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Out in Theaters: ‘LIFE’

Life is deja vu. Not life itself mind you – let’s say that debate for the existentialist philosophers – but Life, the hacky, trashy alien thriller from director Daniel Espinosa. From a distance, the trailers for the film suggested a film that borrowed heavily from Ridley Scott’s treasured Alien but we’re all smart enough to know that trailers are just marketing tools, often constructed to stimulate nostalgia nodules to sell a product to audiences. So imagine my shock when Life was quite literally nothing less than a watered-down, unimaginative, worthless thieving of one of my favorite films of all time. Seriously, how in the actual fuck is this happening? Let’s examine. Read More

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Out in Theaters: ‘T2 TRAINSPOTTING’

Eternally a stylist, Danny Boyle returns to the primordial ooze that made Danny Boyle Danny Boyle with T2 Trainspotting, a self-reflective reality check of a sequel, one that dwells on past wrongs and potential paths forward, undercut with themes of addiction and redemption. Boyle’s penchant for flash won’t go unnoticed, with the very grain of the film busting with an artist’s eye. Strung out in the kind of manic urban setting that Boyle has mastered over the years, T2 is a somber meditation on regret fused with an upbeat saga of reconciliation, all told with Boyle’s vibrant knack for blaring soundtracks, an escapist kinetic energy and daring visuals. Boyle’s first sequel doesn’t always work, frequent callbacks land with various success, but when T2 is on point, his dizzily dosage of electrifying cinema can be quite inebriating and an unexpected shot to the heart.   Read More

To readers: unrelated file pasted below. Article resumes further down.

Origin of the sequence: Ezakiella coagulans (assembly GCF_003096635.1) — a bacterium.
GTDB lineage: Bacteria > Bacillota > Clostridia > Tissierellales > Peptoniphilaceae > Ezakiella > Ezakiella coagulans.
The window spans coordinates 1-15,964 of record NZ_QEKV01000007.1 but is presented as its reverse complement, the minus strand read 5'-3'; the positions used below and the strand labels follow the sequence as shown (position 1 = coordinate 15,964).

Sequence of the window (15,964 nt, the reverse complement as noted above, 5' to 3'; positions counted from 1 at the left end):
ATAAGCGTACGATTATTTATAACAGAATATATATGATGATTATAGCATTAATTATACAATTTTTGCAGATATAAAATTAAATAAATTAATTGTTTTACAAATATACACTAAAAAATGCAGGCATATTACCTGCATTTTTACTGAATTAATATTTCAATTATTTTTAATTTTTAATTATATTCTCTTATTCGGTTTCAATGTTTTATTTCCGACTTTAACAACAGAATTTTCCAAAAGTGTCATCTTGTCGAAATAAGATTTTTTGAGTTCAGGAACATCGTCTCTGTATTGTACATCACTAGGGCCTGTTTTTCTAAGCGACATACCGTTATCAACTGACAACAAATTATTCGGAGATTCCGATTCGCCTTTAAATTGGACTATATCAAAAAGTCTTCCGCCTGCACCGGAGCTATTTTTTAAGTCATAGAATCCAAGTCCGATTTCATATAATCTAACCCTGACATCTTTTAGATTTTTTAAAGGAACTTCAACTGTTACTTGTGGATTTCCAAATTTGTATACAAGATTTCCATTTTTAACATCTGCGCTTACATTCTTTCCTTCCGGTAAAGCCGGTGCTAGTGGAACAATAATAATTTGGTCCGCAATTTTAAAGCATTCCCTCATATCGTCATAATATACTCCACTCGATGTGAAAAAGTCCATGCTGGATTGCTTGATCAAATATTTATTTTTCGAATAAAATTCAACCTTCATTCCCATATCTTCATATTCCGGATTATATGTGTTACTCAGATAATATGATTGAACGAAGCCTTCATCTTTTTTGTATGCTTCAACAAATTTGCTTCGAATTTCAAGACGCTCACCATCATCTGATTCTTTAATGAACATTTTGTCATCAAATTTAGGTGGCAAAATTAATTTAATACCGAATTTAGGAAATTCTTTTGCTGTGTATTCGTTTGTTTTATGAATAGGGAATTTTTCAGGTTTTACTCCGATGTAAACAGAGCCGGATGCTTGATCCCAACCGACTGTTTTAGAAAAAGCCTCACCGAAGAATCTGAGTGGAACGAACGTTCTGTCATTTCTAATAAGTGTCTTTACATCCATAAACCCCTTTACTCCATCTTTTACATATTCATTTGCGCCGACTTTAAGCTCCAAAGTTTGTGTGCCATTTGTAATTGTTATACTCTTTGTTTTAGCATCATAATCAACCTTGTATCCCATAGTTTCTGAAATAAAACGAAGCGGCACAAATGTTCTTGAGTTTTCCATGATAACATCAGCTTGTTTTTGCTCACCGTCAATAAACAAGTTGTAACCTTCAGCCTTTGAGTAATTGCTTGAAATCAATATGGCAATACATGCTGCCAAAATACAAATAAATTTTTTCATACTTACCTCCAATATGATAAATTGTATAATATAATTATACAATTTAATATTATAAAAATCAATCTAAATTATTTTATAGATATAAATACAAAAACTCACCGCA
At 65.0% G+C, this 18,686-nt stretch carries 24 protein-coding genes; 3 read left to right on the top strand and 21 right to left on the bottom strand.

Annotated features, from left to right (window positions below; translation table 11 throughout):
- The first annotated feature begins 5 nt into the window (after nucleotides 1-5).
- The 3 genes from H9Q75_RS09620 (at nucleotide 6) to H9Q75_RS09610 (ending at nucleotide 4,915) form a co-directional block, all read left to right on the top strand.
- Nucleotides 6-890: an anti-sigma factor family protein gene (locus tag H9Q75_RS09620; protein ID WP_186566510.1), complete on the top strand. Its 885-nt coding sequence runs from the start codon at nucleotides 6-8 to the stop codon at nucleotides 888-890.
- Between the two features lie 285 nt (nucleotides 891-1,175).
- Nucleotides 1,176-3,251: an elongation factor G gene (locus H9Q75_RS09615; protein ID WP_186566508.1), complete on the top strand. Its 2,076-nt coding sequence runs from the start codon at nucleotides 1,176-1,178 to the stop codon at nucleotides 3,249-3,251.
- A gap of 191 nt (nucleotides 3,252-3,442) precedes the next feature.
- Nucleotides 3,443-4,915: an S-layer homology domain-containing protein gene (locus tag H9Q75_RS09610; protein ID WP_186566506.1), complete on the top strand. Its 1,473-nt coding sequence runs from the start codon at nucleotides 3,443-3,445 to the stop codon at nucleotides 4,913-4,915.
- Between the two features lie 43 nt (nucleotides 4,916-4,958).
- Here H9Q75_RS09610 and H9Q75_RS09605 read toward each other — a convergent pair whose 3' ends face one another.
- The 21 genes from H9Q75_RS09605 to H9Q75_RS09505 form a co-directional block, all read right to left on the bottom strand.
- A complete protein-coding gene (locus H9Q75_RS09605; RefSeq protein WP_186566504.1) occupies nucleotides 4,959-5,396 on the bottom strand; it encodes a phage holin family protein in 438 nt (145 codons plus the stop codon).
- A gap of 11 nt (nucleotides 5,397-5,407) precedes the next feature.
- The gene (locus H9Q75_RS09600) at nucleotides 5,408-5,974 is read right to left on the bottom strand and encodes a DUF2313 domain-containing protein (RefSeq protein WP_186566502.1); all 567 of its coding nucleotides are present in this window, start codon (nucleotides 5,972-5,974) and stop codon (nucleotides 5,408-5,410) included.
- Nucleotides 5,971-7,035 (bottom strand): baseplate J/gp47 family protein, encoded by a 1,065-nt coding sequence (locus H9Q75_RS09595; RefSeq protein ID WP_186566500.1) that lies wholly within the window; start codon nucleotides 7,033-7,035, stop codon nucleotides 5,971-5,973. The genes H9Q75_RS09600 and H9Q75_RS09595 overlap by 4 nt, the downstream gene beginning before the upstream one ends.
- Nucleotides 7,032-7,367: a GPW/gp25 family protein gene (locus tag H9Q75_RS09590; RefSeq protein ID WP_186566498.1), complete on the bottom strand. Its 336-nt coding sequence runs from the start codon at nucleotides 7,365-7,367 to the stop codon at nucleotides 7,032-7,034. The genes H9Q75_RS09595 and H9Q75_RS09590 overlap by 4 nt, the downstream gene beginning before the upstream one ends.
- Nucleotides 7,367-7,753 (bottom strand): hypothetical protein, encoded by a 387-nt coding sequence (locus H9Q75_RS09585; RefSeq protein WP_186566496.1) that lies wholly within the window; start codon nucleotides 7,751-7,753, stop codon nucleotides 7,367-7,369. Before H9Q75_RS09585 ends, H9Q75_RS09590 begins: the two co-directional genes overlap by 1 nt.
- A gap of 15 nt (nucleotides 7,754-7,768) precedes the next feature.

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SXSW ’17 Review: ‘THE LIGHT OF THE MOON’

The Light of the Moon is an ambiguous enough film title. Jessica M. Thompson’s movie ostensibly could be a werewolf coming-of-age independent film. A non-canonical sequel to Moonlight. Even a bone-headed YouTube short about community college bros flashing their buns to one another. It’s none of those things, thankfully. Instead, The Light of the Moon, while a whole lot better than any of the above pitches, will catch you equally off guard. Read More

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SXSW ’17 Review: ‘COLOSSAL’

Colossal, about a drunken dead-ender who discovers she has become an unwitting remote control for a massive horned monstrosity, is a film at war with itself. On the one hand, the spectacularly strange conceit prompts a delicious revision of the monster movie genre. Still, the potential novelty fails to take flight, making Colossal both too strange for mainstream audiences who typically buy tickets for monsters bashing each other movies and not really strange enough to satisfy audiences hoping for something truly nutty. Read More

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Out in Theaters: ‘KONG: SKULL ISLAND’

Like Godzilla before him, King Kong has since the 1930s become a culturally permeably mainstay. A piece of cinematic iconography, King Kong is the USA’s equivalent to Japan’s giant fire-breathing lizard and both have served to define our country’s spotted history in cinematic terms. But their reach extends beyond the borders of past rivals. Each have become so ingrained in the global zeitgeist that if you plucked a child from just about anywhere on earth, they would likely be able to put a name to a photo or toy of the recognizable giants. Kong, the ape who famously fell, has found his story told a number of times but none have approached the movie monster with quite the same bombastic chutzpah and total IMAX-friendly insanity as Jordan Vogt-Roberts has with Kong: Skull IslandRead More

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Out in Theaters: ‘BEAUTY AND THE BEAST’